Peter’s Report to the Church at Jerusalem
11 Now the apostles and the believerswho were in Judea heard that the Gentiles had also accepted the word of God. 2 So when Peter went up to Jerusalem, the circumcised believerscriticized him, 3 saying, “Why did you go to uncircumcised men and eat with them?” 4 Then Peter began to explain it to them, step by step, saying, 5 “I was in the city of Joppa praying, and in a trance I saw a vision. There was something like a large sheet coming down from heaven, being lowered by its four corners; and it came close to me. 6 As I looked at it closely I saw four-footed animals, beasts of prey, reptiles, and birds of the air. 7 I also heard a voice saying to me, ‘Get up, Peter; kill and eat.’ 8 But I replied, ‘By no means, Lord; for nothing profane or unclean has ever entered my mouth.’ 9 But a second time the voice answered from heaven, ‘What God has made clean, you must not call profane.’ 10 This happened three times; then everything was pulled up again to heaven. 11 At that very moment three men, sent to me from Caesarea, arrived at the house where we were. 12 The Spirit told me to go with them and not to make a distinction between them and us. These six brothers also accompanied me, and we entered the man’s house. 13 He told us how he had seen the angel standing in his house and saying, ‘Send to Joppa and bring Simon, who is called Peter; 14 he will give you a message by which you and your entire household will be saved.’ 15 And as I began to speak, the Holy Spirit fell upon them just as it had upon us at the beginning. 16 And I remembered the word of the Lord, how he had said, ‘John baptized with water, but you will be baptized with the Holy Spirit.’ 17 If then God gave them the same gift that he gave us when we believed in the Lord Jesus Christ, who was I that I could hinder God?” 18 When they heard this, they were silenced. And they praised God, saying, “Then God has given even to the Gentiles the repentance that leads to life.”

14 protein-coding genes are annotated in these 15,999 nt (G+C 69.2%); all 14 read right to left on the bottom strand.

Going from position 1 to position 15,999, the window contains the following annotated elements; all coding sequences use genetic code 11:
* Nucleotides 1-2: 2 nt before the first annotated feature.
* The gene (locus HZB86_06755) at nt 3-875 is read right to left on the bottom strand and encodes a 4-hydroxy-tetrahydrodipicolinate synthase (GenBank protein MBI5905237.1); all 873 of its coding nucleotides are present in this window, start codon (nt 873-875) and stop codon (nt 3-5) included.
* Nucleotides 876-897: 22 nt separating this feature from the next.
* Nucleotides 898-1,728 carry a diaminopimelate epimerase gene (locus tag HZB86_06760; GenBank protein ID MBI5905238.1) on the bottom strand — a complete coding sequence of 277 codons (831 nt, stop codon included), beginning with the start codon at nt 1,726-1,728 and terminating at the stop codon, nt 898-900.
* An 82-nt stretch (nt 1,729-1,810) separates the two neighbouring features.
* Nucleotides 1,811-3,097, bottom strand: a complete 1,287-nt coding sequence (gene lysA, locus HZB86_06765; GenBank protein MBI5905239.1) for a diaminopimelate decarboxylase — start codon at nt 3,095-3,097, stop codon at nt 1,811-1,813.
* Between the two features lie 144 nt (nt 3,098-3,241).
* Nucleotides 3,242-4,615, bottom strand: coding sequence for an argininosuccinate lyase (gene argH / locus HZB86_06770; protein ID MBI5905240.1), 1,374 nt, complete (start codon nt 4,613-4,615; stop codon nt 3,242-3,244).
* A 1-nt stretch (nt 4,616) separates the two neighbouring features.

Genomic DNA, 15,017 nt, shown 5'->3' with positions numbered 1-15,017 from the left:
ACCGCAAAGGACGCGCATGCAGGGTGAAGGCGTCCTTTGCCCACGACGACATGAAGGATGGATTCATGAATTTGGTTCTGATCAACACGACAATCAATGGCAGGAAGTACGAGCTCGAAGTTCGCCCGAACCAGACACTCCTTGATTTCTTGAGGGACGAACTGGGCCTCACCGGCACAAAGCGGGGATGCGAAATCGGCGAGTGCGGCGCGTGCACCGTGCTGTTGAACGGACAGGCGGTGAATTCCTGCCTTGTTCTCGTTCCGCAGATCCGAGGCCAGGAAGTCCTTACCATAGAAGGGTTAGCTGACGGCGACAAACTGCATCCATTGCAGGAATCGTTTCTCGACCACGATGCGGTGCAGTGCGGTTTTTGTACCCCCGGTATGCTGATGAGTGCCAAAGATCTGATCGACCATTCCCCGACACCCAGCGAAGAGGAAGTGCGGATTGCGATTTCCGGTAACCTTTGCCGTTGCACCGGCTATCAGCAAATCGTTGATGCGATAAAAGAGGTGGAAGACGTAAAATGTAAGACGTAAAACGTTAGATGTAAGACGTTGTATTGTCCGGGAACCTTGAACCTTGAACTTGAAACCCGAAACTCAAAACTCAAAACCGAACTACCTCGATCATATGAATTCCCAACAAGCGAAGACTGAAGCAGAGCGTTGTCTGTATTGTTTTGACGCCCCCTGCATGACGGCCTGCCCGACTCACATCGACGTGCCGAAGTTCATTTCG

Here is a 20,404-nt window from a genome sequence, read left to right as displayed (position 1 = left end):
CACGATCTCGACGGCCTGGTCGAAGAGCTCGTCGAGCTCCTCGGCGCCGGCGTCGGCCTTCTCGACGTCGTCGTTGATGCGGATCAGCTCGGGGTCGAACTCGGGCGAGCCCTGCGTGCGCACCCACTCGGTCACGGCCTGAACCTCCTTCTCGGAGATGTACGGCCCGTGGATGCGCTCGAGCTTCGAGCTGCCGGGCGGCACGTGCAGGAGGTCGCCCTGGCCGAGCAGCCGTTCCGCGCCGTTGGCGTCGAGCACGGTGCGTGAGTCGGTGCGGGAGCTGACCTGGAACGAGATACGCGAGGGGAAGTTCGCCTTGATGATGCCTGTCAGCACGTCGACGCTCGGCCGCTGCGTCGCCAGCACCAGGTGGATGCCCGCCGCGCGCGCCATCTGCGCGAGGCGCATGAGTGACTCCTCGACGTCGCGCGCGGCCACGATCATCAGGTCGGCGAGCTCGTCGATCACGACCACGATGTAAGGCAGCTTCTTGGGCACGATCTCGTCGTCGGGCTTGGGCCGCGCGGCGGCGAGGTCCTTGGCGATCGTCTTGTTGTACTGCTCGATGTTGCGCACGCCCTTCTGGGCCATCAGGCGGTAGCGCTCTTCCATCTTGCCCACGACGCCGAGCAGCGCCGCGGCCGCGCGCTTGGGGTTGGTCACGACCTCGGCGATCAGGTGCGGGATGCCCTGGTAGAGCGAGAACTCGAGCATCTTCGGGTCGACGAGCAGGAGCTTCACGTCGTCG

This is a great story. As a parent of a teenager, it is so interesting to hear her discuss the hierarchy of cliques in school. There are the popular kids, the band geeks, the druggies, the loners, the wannabes, the do-gooders, the quiet ones, the athletes/jocks and those who don’t fit in anywhere. From her perspective, the “popular” kids have life so much easier than anyone else. They are smart, funny, attractive, date frequently and bad stuff doesn’t happen to them. And I am sure that those popular kids have some of the same insecurities that all teenagers feel, but they have the disadvantage of believing their own press – that they are better than everyone else simply because of their status.
This reading has Peter back in Jerusalem with the “circumcised believers” who just can’t believe that Peter has spent time with those “uncircumcised men,” even eating with them! Peter tells of a great vision from God, helping him understand that God cares nothing about the group you belong to and everything about believing in the Lord and Savior.
I love a good vision…the subtlety of looking for signs and discerning God’s will is hard for me. When God speaks to me in a vision, it seems stronger than a nudge and more like a push or a shove! Jesus spent his travels and teachings with the poor and meek; the religious hierarchy was not where he wanted to spend his time. The Bible has stories filled with Jesus healing the sick – not the rich and sick, but the poorest of the poor. Those who needed it the most and had nothing to lose by trusting in Jesus and his love for them were the leading characters in many of the miracles in Jesus’ life. Yet still, the “circumcised” (read: the most righteous folks in the land or the “popular kids”) couldn’t believe that Peter spent time and energy on them. What would it take? Why, a vision of course!!!! And Peter was still worried about eating “unclean animals” himself. The vision made things pretty clear – Jews and Gentiles alike were all called to follow God and were not to be separated by the things that humans use to divide ourselves from each other.
In today’s world, we spend a lot of time seeing the differences between ourselves and those near and far. We see the things that separate us as barriers to forming our community of believers. This vision of Peter’s that he tells to the men of Caesarea makes clear that we are called to reach across the differences between us to love one another and lead people to Christ. No one is to be excluded and all are welcome at the table. Now, do we live out this declaration from God or are we standing in the way?
God of all, we reach out to you in love and praise your name for all to see. We ask you to lead us to serve you among all people and love our neighbors as ourselves, even when the differences between us seem insurmountable. Help us to see our common ground and build up your community of faith. In Jesus’ name we pray. AMEN.